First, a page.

As Josh Marshall said about three weeks back:
Quote:
In the popular political imagination we're familiar with the neocons as conniving militarists, masters of intrigue and cabals, graspers for the oil supplies of the world, and all the rest. But here we have them in what I suspect is the truest light: as college kid rubes who head out for a weekend in Vegas, get scammed out of their money by a two-bit hustler on the first night and then get played for fools by a couple hookers who leave them naked and handcuffed to their hotel beds.
Between this and the latest Chalabi revelations, it looks like Josh nailed it.
  #2  
Old 05-23-2004, 08:05 AM
Desmostylus is offline
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This story has been floating around for a while.
Quote:
AP: Bush Loyalists Pack Iraq Press Office
Sunday April 4, 2004 8:31 PM


BAGHDAD, Iraq (AP) - Inside the marble-floored palace hall that serves as the press office of the U.S.-led coalition, Republican Party operatives lead a team of Americans who promote mostly good news about Iraq. Dan Senor, a former press secretary for Spencer Abraham, the Michigan Republican who's now Energy Secretary, heads the office packed with former Bush campaign workers, political appointees and ex-Capitol Hill staffers.

<snip>

The U.S. team stands in deep contrast to the British team that works alongside it, almost all of whom are civil or foreign service employees, not political appointees. Many of the British in Iraq display regional knowledge or language skills that most of the Americans lack.
It's interesting to see the story finally being picked up by the mainstream US press. I guess they've noticed that the Titanic is sinking, and they've decided to head for the lifeboats rather than chaining themselves to the anchor.
  #3  
Old 05-23-2004, 09:28 AM
RTFirefly is offline
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Some of this has snuck into the US media before, but admittedly not that much or that often:

Piece from Dec 03 Washington Monthly:
Quote:
Simone Ledeen is serving her country. She is the daughter of Michael Ledeen, the Iran-Contra luminary, AEI scholar, and all-around capo in the neocon mafia. She's 29, a freshly-minted M.B.A., with little to no experience in war-torn countries. But as an advisor for northern Iraq at the Ministry of Finance in Baghdad, she is, in essence, helping shape one quarter of that nation's economy.

When the history of the occupation of Iraq is written, there will be many factors to point to when explaining the post-conquest descent into chaos and disorder, from the melting away of Saddam's army to the Pentagon's failure to make adequate plans for the occupation. But historians will also consider the lack of experience and abundant political connections of the hundreds of American bureaucrats sent to Baghdad to run Iraq through the Coalition Provisional Authority.
Seattle Times, April 5 2004:
Quote:
Coalition press office is heavy with Republicans

By Jim Krane
The Associated Press

BAGHDAD, Iraq — Inside the marble-floored palace hall that serves as the press office of the U.S.-led coalition, Republican Party operatives lead a team of Americans who promote mostly good news about Iraq.
Dan Senor, a former press secretary for Spencer Abraham, the former Michigan Republican senator who's now energy secretary, heads the office packed with former Bush campaign workers, political appointees and ex-Capitol Hill staff members.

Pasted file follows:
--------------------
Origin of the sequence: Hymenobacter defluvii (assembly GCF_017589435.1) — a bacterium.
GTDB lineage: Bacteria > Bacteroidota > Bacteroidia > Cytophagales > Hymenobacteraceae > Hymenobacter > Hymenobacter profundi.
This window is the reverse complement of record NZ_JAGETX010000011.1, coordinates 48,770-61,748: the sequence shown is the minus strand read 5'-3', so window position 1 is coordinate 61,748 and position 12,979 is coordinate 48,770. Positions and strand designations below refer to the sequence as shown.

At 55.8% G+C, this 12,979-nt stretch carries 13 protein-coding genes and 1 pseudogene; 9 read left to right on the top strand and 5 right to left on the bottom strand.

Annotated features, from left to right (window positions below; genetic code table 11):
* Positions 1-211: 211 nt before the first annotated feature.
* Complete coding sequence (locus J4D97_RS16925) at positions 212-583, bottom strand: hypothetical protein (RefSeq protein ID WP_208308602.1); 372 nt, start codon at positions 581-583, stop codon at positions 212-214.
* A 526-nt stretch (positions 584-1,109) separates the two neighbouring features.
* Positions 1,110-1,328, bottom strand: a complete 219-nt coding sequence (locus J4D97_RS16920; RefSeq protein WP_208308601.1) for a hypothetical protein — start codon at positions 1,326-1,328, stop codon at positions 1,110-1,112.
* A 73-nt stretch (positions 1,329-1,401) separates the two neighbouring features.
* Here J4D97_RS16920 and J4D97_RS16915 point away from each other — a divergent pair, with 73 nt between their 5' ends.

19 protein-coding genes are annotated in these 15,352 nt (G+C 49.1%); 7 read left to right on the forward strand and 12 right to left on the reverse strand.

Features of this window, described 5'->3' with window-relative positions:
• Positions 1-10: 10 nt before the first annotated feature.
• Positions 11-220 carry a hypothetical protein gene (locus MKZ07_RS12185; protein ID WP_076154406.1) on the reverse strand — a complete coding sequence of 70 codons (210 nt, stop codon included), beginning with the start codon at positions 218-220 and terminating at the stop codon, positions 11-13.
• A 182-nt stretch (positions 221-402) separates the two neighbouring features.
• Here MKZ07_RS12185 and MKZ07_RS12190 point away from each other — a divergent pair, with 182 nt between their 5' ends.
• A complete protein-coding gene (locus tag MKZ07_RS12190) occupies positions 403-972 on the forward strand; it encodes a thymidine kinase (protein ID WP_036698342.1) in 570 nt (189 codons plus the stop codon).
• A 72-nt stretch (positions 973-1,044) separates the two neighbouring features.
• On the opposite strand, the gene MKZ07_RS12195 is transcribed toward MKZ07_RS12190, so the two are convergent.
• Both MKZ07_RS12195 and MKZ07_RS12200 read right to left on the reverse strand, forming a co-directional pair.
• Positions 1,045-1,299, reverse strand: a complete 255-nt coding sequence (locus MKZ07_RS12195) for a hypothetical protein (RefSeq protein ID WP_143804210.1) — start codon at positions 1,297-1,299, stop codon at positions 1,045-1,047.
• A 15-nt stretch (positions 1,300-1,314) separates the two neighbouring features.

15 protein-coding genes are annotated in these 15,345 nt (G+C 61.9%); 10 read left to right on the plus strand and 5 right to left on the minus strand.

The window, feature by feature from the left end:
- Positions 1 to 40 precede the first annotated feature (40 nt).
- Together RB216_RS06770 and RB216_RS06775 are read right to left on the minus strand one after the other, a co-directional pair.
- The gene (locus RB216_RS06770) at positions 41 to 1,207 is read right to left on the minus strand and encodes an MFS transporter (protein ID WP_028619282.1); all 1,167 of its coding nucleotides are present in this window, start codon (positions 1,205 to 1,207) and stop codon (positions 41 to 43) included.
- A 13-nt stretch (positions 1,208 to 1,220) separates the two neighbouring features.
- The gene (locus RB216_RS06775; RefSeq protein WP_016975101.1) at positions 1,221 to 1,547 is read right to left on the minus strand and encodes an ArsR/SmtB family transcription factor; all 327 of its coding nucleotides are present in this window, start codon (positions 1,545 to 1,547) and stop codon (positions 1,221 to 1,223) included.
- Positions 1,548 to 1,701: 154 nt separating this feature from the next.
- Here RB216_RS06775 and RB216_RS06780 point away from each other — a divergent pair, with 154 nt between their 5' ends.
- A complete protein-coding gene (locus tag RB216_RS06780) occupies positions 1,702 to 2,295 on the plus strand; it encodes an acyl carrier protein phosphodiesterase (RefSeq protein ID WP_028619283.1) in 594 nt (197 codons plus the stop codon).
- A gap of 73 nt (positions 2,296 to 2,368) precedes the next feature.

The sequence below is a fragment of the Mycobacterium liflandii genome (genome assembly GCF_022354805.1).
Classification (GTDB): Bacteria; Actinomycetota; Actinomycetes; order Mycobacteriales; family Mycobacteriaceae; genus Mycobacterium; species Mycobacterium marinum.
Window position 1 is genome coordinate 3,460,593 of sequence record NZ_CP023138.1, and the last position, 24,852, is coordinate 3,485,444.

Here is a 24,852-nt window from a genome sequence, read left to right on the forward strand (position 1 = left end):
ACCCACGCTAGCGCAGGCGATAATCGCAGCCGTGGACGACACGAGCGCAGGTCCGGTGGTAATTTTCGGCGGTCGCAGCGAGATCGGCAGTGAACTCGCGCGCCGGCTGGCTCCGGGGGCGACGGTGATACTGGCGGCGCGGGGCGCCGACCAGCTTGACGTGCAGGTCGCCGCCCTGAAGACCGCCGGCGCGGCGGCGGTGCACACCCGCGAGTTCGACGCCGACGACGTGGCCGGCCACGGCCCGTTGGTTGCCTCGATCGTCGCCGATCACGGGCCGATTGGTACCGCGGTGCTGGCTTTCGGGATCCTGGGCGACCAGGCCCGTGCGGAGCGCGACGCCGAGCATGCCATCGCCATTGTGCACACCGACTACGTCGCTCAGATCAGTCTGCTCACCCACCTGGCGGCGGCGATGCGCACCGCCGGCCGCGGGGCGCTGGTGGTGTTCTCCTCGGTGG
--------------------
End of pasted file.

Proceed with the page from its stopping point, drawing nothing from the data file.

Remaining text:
More than one-third of the U.S. civilian workers in the press office have GOP ties, running an enterprise that critics see as an outpost of Bush's re-election effort.
Since that was an AP-written story, it got published in a number of US papers.

There was also something over the winter that galled me enough that I have a clear recollection of starting a thread I can't seem to find: a mention in a news story of CPA staffers leaving Iraq in substantial numbers to join the Bush campaign. This nearly coincided with one of the stories of troops' having their deployments extended, and I remember that was part of what fired me up - that the kids in the Green Zone had 'other priorities', as our veep might've put it, when the troops who probably also had other priorities weren't being given much of a choice. Especially when the Green Zone types felt that Bush's election campaign was more important to them than a job that was a national priority of the highest order. Wish I could find that thread, but I'm turning up a blank. I even remember one of the responses, so I'm having a hard time believing I meant to post it but didn't.
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Old 05-23-2004, 05:32 PM
rjung is offline
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Don't fret it too much, RTFirefly. As George W. Bush's own business career has demonstrated, years of experience is no protection against screwing things up.
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  #5  
Old 05-24-2004, 12:25 PM
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Yes, but a propaganda machine in the country we've invaded that is run *exclusively* by conservatives is exactly what Bush needs to win the next election. As has been shown over and over by the Bush administration, it doesn't matter if it is wrong, just as long as the right people (voters, in this case) hear it over and over again.
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Old 05-24-2004, 02:18 PM
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1) Young: I'm sure there are lots of 45 year old middle managers ready to go around the world and work 16 hour days, maybe for low pay, maybe as a volunteer, in a dangerous area.

2) Republicans: Do you think there are many liberals lining up to help the US effort over there? Should there be an affirmative action program to get more liberals into Iraq? Should the administration appoint to their own press office people critical of them?